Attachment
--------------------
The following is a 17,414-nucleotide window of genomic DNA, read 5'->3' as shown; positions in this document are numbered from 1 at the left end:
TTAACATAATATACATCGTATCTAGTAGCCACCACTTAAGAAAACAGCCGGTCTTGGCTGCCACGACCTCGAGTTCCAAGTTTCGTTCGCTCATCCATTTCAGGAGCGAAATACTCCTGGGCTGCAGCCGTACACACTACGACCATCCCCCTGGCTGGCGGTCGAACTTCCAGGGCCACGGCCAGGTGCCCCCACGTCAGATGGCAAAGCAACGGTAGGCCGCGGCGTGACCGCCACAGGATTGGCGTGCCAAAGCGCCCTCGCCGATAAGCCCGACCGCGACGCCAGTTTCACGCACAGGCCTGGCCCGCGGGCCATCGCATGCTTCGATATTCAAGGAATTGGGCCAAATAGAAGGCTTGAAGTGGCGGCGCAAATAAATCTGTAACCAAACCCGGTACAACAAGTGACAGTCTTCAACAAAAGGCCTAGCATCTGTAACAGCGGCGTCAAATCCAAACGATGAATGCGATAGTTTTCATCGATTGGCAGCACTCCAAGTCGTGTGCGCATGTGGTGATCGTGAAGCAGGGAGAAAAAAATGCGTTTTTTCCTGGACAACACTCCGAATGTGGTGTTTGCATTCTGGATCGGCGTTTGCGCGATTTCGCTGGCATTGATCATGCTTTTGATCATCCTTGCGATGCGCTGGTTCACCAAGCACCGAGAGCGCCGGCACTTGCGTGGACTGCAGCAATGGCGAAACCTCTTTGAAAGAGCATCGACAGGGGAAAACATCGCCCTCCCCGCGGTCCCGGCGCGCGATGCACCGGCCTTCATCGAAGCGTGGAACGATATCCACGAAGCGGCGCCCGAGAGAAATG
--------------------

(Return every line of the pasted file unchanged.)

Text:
The following is a 17,414-nucleotide window of genomic DNA, read 5'->3' as shown; positions in this document are numbered from 1 at the left end:
TTAACATAATATACATCGTATCTAGTAGCCACCACTTAAGAAAACAGCCGGTCTTGGCTGCCACGACCTCGAGTTCCAAGTTTCGTTCGCTCATCCATTTCAGGAGCGAAATACTCCTGGGCTGCAGCCGTACACACTACGACCATCCCCCTGGCTGGCGGTCGAACTTCCAGGGCCACGGCCAGGTGCCCCCACGTCAGATGGCAAAGCAACGGTAGGCCGCGGCGTGACCGCCACAGGATTGGCGTGCCAAAGCGCCCTCGCCGATAAGCCCGACCGCGACGCCAGTTTCACGCACAGGCCTGGCCCGCGGGCCATCGCATGCTTCGATATTCAAGGAATTGGGCCAAATAGAAGGCTTGAAGTGGCGGCGCAAATAAATCTGTAACCAAACCCGGTACAACAAGTGACAGTCTTCAACAAAAGGCCTAGCATCTGTAACAGCGGCGTCAAATCCAAACGATGAATGCGATAGTTTTCATCGATTGGCAGCACTCCAAGTCGTGTGCGCATGTGGTGATCGTGAAGCAGGGAGAAAAAAATGCGTTTTTTCCTGGACAACACTCCGAATGTGGTGTTTGCATTCTGGATCGGCGTTTGCGCGATTTCGCTGGCATTGATCATGCTTTTGATCATCCTTGCGATGCGCTGGTTCACCAAGCACCGAGAGCGCCGGCACTTGCGTGGACTGCAGCAATGGCGAAACCTCTTTGAAAGAGCATCGACAGGGGAAAACATCGCCCTCCCCGCGGTCCCGGCGCGCGATGCACCGGCCTTCATCGAAGCGTGGAACGATATCCACGAAGCGGCGCCCGAGAGAAATG